Who should fill out Mets' rotation in 2022? Breaking down internal and external options

  • Oops!
    Something went wrong.
    Please try again later.
·4 min read
In this article:
  • Oops!
    Something went wrong.
    Please try again later.
Tylor Megill Sean Manaea Carlos Rodon David Peterson
Tylor Megill Sean Manaea Carlos Rodon David Peterson

Whenever the MLB lockout ends -- and it kind of has to end by the middle of February in order for the season to start on time -- the Mets will get back to work building their roster for 2022 and figuring out how every piece will fit.

The Mets did a lot of their heavy lifting before the lockout, but there are still a bunch of areas that need to be shored up.

One of those areas is the infield, which we recently dove into here.

Another area is the bullpen, which could use a lefty and maybe one more late-inning option.

But it can be argued that the Mets' biggest need is in the starting rotation, where at least one more reliable arm is needed.

Let's break it down...

What is already set?

Following the Mets' signing of Max Scherzer, which sent shockwaves through the industry and set them up to have one of the best 1-2 punches in the history of the sport, there are four rotation spots currently taken.

At the top will be Jacob deGrom, followed by Scherzer. Carlos Carrasco (whose 2021 season was derailed by injuries) and Taijuan Walker (whose 2021 took a downturn in the second half) are also guaranteed rotation spots if healthy and effective.

And the "if healthy" caveat unfortunately also still applies to deGrom, who should hopefully be good to go after missing the entire second half of last season due to an elbow injury.

Max Scherzer, Steve Cohen and Jacob deGrom
Max Scherzer, Steve Cohen and Jacob deGrom

If the Mets could peek into the future and know that deGrom, Carrasco, and Walker would be largely healthy in 2022, they'd be thrilled.

But the unknown is too great for them to be fully comfortable with the rotation as it stands.

Internal options

Tylor Megill was very impressive after being called on while the Mets were being decimated by injuries last season, but he struggled badly after his early success.

Megill allowed four earned runs or more in six of his last 11 starts of the season, and gave up 19 home runs in his 89.2 innings of work overall. That would translate to about 40 home runs over a full season, which would be alarmingly bad.

That doesn't mean Megill, whose advanced metrics are a mixed bag, doesn't have potential. But it's hard to rely on him as the No. 5 starter.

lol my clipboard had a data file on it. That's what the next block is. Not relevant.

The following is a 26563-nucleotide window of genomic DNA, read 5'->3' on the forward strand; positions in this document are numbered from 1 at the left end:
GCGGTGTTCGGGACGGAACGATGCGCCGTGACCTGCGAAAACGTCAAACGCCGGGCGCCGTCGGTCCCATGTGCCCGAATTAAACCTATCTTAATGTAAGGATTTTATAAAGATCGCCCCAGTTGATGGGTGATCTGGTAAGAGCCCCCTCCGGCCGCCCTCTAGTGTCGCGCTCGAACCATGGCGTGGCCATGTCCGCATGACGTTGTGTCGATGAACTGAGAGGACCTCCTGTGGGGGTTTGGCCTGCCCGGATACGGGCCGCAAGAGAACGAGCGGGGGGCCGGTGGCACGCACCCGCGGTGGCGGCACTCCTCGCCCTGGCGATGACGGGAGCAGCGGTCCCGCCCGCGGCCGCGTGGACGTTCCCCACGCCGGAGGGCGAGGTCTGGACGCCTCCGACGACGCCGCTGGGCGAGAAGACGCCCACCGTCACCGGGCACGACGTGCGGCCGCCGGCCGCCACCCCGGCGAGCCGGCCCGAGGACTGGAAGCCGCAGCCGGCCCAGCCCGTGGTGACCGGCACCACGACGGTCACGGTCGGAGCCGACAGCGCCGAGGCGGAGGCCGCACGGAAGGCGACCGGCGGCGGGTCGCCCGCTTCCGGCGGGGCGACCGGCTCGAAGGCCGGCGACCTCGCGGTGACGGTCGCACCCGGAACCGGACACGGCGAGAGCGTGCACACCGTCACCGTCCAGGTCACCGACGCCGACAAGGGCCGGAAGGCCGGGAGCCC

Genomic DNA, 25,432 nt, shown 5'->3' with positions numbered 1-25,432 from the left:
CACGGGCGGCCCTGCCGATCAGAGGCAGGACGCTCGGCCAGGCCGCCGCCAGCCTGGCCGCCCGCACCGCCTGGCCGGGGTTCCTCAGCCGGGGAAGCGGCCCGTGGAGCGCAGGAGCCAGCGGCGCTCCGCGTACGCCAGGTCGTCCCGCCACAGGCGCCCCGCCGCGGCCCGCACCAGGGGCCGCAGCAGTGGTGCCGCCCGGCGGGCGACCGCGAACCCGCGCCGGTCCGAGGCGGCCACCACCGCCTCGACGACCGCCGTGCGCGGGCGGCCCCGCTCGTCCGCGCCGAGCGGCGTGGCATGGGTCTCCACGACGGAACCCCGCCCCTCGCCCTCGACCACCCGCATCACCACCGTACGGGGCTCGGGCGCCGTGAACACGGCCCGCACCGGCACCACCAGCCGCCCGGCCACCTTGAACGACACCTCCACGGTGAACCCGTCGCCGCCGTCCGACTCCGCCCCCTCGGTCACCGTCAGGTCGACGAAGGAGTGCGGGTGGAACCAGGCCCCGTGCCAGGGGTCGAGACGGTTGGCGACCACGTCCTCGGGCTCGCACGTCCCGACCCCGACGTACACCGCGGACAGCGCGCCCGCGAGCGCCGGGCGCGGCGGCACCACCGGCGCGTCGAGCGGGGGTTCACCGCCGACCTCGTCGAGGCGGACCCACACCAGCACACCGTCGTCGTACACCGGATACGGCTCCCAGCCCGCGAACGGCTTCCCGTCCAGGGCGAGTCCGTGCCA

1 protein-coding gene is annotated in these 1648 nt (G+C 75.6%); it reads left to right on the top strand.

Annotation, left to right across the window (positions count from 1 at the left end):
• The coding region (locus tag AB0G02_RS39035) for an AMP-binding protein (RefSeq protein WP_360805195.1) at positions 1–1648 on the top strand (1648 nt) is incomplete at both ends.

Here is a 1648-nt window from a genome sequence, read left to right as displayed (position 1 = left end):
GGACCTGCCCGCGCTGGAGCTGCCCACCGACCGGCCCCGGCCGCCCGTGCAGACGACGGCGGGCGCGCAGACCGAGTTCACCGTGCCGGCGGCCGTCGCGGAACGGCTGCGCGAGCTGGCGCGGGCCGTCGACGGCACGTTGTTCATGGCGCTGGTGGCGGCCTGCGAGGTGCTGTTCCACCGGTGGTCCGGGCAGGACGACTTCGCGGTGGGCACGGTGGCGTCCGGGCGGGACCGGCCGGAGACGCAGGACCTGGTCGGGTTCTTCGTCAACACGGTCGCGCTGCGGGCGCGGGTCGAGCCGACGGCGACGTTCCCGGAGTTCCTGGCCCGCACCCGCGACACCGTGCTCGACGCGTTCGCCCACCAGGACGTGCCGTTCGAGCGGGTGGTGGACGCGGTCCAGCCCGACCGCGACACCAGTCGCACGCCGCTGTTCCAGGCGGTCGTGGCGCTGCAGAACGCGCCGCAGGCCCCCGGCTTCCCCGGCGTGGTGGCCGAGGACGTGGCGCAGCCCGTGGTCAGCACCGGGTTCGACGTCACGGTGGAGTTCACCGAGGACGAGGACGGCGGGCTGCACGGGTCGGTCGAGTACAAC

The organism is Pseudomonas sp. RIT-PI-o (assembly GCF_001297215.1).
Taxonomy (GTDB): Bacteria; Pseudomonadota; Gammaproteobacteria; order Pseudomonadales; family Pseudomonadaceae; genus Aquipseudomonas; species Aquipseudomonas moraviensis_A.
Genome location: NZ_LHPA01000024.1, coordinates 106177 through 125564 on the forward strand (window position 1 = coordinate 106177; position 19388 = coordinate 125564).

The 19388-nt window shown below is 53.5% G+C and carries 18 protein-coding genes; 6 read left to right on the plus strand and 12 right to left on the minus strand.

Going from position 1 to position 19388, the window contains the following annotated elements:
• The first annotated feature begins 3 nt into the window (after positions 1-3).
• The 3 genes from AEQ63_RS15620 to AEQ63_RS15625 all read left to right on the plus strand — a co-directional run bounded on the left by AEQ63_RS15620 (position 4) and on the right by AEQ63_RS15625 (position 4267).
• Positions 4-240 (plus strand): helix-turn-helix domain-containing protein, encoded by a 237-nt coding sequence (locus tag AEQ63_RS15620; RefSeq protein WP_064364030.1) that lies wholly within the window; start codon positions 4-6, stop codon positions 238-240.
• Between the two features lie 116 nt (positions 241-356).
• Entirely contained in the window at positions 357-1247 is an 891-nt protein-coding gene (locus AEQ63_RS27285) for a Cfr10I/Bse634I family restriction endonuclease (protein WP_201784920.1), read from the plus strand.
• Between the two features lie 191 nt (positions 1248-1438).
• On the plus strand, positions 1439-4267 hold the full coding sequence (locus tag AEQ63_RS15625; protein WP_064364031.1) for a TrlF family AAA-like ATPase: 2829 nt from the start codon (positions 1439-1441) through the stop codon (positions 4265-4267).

What about David Peterson?

Jun 25, 2021; New York City, New York, USA; New York Mets pitcher Dave Peterson (23) pitches in the first inning against the Philadelphia Phillies at Citi Field.
Jun 25, 2021; New York City, New York, USA; New York Mets pitcher Dave Peterson (23) pitches in the first inning against the Philadelphia Phillies at Citi Field.

After a strong rookie season in 2020, there was hope that Peterson could become a key cog in the rotation. And that still might happen.

But his 2021 was rough, as he had flashes of brilliance (including a dominant 7.1 inning performance against the Rays in Tampa) but more disastrous outings and bouts of wildness (including a 1.2 inning stint and another start where he recorded just one out).

On June 30, Peterson was shelled in his final start of the year before a foot injury and eventual surgery ended his season.

Like Megill, it's hard for the Mets to justify having Peterson as their No. 5 starter entering 2022.

Other starting pitching options on the 40-man roster include Trevor Williams and Jose Butto, but Williams will likely be a depth or bullpen piece, while Butto likely needs more time in the minors.

External options

If the Mets had more certainty in the rotation, the best move might be trying to sign free agent Carlos Rodon to a big-money one-year deal. But Rodon has his own health concern, having dealt with a shoulder issue in 2021.

Beyond Rodon, the list of free agent starters is not very appealing.

The potential trade targets, on the other hand, are appealing.

Sep 26, 2020; Minneapolis, Minnesota, USA; Cincinnati Reds starting pitcher Luis Castillo (58) delivers a pitch during the first inning against the Minnesota Twins at Target Field.
Sep 26, 2020; Minneapolis, Minnesota, USA; Cincinnati Reds starting pitcher Luis Castillo (58) delivers a pitch during the first inning against the Minnesota Twins at Target Field.

The most intriguing name is Cincinnati Reds ace Luis Castillo. But with the Reds trying to compete, it might be more likely for them to deal Castillo after the 2022 season -- when he'll have just one year of team control left.

And as it pertains to Castillo, the cost it would take to acquire him now might not interest the Mets anyway -- not with them understandably reluctant to deal top prospects.

Trading for Castillo's teammate, Sonny Gray, might cost a bit less. But he's on a relatively team-friendly deal (he'll earn $10.2 million in 2022, with Cincinnati holding a $12 million club option for 2023).

For the Mets, who could dangle players such as J.D. Davis, Jeff McNeil, and/or Dominic Smith, the best trade partner could possibly be the Oakland Athletics, who are in firesale mode and open to trading Sean Manaea, Chris Bassitt, and Frankie Montas.

Verdict

The Mets need to add a starter who will likely eat a lot of innings and who can ideally do so while pitching in the middle of their rotation.

That would eliminate Rodon due to his injury issues, and eliminate other intriguing but high-risk options on the free agent market like Clayton Kershaw.

Someone like Manaea could be a perfect fit, and it's likely that he'll cost less to acquire than Bassitt (who received Cy Young votes the last two seasons) and Montas (who is under team control through 2023).